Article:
coppertop, she already had permission from the manager to be in the nursery for the other chid, and she is fairly often. I don't blame the young girls in his room for being a little intimidated by her being there and not questioning her at all once she'd stated what she was there for. She was hardly a random person off the street. I think it's fair for the nursery to expect that someone in her position would not do this and therefore not constantly supervise her. They would know we worked together too so it may not have seemed at all odd to them.

I think SHE was in the position of authority and the one who was way out of line.

Almandine Fri 21-Sep-12 21:46:39

Yes, nursery staff should have got consent from you. I would be talking to the manager about this, and asking where you need to sign.

I would behaving a word colleague. She has indeed disrespected your parenting and professional skills.

AgentZigzag Fri 21-Sep-12 21:48:42

They don't really start really interacting big time with children their own age until 3 I thought?

If she thought anything at all she should have bloody talked to you about it before she went steaming in.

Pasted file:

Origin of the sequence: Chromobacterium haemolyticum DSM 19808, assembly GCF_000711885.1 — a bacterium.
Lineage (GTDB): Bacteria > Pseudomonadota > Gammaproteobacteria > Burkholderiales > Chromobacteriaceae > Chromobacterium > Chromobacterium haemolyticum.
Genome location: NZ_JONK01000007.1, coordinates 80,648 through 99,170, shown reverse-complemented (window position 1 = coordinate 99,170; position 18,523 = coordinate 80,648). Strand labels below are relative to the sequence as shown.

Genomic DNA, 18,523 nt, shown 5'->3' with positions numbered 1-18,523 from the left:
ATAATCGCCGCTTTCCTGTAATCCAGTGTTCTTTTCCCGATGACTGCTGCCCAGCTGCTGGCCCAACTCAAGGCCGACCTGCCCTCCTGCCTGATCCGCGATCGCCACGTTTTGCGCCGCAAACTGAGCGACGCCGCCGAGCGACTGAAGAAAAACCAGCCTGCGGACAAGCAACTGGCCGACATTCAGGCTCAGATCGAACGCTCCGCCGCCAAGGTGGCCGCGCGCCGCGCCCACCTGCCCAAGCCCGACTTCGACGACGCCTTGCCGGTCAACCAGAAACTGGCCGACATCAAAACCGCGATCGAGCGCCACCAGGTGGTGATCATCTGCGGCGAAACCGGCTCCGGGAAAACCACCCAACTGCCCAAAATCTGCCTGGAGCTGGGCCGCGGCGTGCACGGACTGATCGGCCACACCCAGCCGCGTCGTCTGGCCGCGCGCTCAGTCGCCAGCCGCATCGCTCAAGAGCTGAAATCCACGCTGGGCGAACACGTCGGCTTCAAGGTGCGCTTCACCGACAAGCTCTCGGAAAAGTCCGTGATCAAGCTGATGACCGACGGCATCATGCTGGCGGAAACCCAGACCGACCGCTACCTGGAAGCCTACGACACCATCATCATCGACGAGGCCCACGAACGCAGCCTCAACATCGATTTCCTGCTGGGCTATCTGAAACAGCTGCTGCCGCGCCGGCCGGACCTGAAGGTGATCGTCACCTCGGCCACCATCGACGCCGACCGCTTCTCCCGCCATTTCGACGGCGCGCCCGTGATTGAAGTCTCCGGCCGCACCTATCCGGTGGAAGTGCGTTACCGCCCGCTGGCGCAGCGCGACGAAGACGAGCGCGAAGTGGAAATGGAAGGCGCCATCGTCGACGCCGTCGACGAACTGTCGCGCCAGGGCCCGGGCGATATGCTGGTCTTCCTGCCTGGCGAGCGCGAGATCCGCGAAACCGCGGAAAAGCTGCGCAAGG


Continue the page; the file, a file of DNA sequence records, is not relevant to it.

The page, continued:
I don't mean this in a negative way against children who have additional needs, but I would be annoyed she'd put it in the nursery workers minds that they should be seeking out problems with your DS and would treat him differently than they otherwise would have.

She's gone over your head with your own DS, mixing up work with personal stuff, and that's not on.

Is she allowed to assess children not on her 'list'? Or without parental consent/discussion? Don't know how these things work.

MaybeMabel Fri 21-Sep-12 21:48:52

Outraged- it's just the principle that gets me really, her thinking she has the right. He is encouraged to mix with others anyway, but they probably upped it even more on her advice. They are a good nursery and pretty aware of needs.

It was probably more professional nosiness that was the motivation than a desire to help. I once heard a story of her walking into a review with parents purely for her own development, listen in without introduction then leave.